According to Spangler, a research endowment needs a minimum of $25,000 to get started. The group has exceeded that goal, but the funds are currently accruing interest in the MaryWashington Foundation and should be ready for disbursement next year. Spangler hopes that the endowment will allow future students to study what Ericson was passionate about, and to preserve his memory as someone who was genuine and loved his major.

“I think the outpouring of love and support in his memory is reflective of how strongly the community felt he deserved to be eternalized on this campus,” Spangler said, “so, I am very happy to look back on this and know that he won’t be forgotten.”

The project from “CCI@UMW” involves educating the UMW and Fredericksburg community in training service dogs. The puppies the members train will eventually become service dogs to people with disabilities.

“CCI@UMW” are affiliated with the national organization called “Canine Companions for Independence,” a 501 nonprofit organization based in the United States that trains and provides service dogs to people all over the country.

The group was also notified of the campaign through their advisor, Christina Eggenberger who also works for the Center for Honor, Leadership and Service.

The funds will be used to cover expenses for the puppies in training which include food, veterinary care and training classes, according to CCI@UMW president Beth Hardbower. According to Hardbower, each puppy costs approximately $3,000 to raise.

That is a hefty cost, but Hardbower hopes the GIVE Campaign will encourage other students to get involved in the group and make the group’s mission worth the cost.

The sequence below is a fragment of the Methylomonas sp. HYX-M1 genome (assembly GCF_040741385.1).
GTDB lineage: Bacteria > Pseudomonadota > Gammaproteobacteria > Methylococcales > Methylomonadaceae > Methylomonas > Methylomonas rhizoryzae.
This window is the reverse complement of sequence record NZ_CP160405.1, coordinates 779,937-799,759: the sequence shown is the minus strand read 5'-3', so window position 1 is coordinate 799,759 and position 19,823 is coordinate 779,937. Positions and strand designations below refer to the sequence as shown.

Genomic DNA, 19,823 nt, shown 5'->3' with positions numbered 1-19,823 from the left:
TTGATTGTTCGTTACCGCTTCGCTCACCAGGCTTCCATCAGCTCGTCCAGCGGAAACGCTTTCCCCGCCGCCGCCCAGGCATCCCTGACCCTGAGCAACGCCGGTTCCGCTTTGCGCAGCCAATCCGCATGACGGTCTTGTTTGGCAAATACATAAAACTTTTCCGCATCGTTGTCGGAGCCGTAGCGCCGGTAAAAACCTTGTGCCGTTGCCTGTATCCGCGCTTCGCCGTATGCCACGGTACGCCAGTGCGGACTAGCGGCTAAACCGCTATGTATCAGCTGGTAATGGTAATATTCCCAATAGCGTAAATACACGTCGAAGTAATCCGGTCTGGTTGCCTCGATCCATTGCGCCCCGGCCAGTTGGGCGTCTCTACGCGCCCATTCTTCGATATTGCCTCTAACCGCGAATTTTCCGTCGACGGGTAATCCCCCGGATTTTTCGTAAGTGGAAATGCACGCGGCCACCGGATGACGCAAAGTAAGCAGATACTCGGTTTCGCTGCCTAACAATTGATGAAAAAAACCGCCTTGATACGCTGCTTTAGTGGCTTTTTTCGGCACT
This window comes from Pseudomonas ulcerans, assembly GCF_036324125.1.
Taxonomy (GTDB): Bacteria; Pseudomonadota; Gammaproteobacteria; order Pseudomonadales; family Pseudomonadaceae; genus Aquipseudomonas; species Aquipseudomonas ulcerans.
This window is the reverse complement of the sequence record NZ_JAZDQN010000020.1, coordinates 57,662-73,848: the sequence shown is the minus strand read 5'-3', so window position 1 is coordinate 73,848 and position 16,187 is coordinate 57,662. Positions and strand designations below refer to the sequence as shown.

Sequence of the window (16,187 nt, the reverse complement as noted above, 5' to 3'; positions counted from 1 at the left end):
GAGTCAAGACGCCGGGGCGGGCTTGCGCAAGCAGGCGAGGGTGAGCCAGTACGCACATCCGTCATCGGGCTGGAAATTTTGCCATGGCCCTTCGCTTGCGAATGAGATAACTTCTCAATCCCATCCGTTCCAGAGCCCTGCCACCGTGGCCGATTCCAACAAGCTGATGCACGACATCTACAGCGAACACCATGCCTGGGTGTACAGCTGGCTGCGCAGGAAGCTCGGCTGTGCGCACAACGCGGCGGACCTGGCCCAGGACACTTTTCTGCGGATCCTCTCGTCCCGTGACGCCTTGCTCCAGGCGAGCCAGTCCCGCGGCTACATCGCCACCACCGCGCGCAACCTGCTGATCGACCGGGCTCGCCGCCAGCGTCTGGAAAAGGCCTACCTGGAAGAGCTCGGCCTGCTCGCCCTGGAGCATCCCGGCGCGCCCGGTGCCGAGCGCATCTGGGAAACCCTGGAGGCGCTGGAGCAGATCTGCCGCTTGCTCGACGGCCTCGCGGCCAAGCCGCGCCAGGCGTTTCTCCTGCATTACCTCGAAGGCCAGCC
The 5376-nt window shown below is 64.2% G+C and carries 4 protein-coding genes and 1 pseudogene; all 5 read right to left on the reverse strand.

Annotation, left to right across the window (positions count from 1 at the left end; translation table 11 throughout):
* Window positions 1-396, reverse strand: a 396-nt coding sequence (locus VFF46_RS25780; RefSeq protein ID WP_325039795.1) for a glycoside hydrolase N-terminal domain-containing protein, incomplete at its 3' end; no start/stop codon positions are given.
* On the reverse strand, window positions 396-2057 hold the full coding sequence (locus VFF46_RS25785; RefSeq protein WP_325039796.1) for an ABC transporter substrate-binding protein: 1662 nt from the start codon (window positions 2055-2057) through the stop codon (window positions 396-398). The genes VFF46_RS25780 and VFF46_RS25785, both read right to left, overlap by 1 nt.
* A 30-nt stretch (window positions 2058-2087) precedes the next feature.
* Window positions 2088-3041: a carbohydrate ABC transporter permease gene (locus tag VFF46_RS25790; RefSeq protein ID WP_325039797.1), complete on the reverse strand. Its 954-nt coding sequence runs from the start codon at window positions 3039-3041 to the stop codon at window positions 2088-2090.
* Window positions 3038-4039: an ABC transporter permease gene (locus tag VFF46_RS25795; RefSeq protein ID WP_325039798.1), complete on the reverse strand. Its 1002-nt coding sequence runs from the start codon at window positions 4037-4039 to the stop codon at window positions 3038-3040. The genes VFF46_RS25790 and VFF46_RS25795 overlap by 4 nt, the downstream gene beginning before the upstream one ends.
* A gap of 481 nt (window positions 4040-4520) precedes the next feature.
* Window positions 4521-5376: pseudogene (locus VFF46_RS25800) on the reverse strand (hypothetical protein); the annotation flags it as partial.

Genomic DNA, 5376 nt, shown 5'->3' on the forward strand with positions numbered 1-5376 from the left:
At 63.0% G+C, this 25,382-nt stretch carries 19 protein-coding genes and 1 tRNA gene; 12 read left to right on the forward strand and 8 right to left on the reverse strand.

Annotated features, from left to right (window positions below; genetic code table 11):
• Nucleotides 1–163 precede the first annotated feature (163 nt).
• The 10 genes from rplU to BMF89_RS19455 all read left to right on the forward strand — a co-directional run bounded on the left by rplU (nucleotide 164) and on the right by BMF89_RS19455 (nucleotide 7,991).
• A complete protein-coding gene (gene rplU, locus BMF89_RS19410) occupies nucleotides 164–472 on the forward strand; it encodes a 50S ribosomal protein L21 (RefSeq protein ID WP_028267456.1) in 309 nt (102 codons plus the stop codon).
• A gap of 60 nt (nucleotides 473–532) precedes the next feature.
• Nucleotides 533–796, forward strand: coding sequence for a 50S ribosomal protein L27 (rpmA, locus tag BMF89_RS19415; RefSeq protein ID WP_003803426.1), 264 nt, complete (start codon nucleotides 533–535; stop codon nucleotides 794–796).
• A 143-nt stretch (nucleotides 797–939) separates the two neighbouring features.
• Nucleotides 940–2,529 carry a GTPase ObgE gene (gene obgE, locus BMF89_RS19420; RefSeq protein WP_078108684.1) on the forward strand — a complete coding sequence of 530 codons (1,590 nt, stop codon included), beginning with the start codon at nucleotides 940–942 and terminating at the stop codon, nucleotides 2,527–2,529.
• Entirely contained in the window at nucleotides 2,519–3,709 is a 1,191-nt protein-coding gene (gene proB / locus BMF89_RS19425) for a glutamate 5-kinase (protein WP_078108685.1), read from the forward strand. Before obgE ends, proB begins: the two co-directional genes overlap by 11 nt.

“More dogs on campus means more opportunities to spread awareness to UMW and the surrounding community about how much of an asset service dogs can be to those with disabilities” Hardbower said, “and it also allows more people learn about how these dogs become service dogs.”

Once the projects are received, they will then be reviewed by the campaign’s committee comprised of recently graduated alumni and student leaders with the Student Philanthropy Council on Saturday, Nov. 21 and ultimately selected.

According to the GIVE Campaign’s website, projects are selected based on how professionally they are presented, their innovation, their social and community impact, their commitment and a strong promotions plan.

For more information, Lori Izykowski, assistant director of giving can be reached at lizykowski@umw.edu or (540) 654-1361.

Comments

  1. Anonymous

    So if I am reading this right…because the school is too cheap to fund the clubs themselves, they resort to asking alumni for money; aka free money. As an aside, anyone who’s been involved in a club knows that its virtually impossible to get funds from the school since there are so many ridiculous restrictions. When it is essentially “free money” from the alumni, this in turn makes the school look better to prospective students who then think that clubs have money to operate from the school and there are actual things to do on campus. This is genius. Get free money + make the students do the work for you by running the clubs = profit.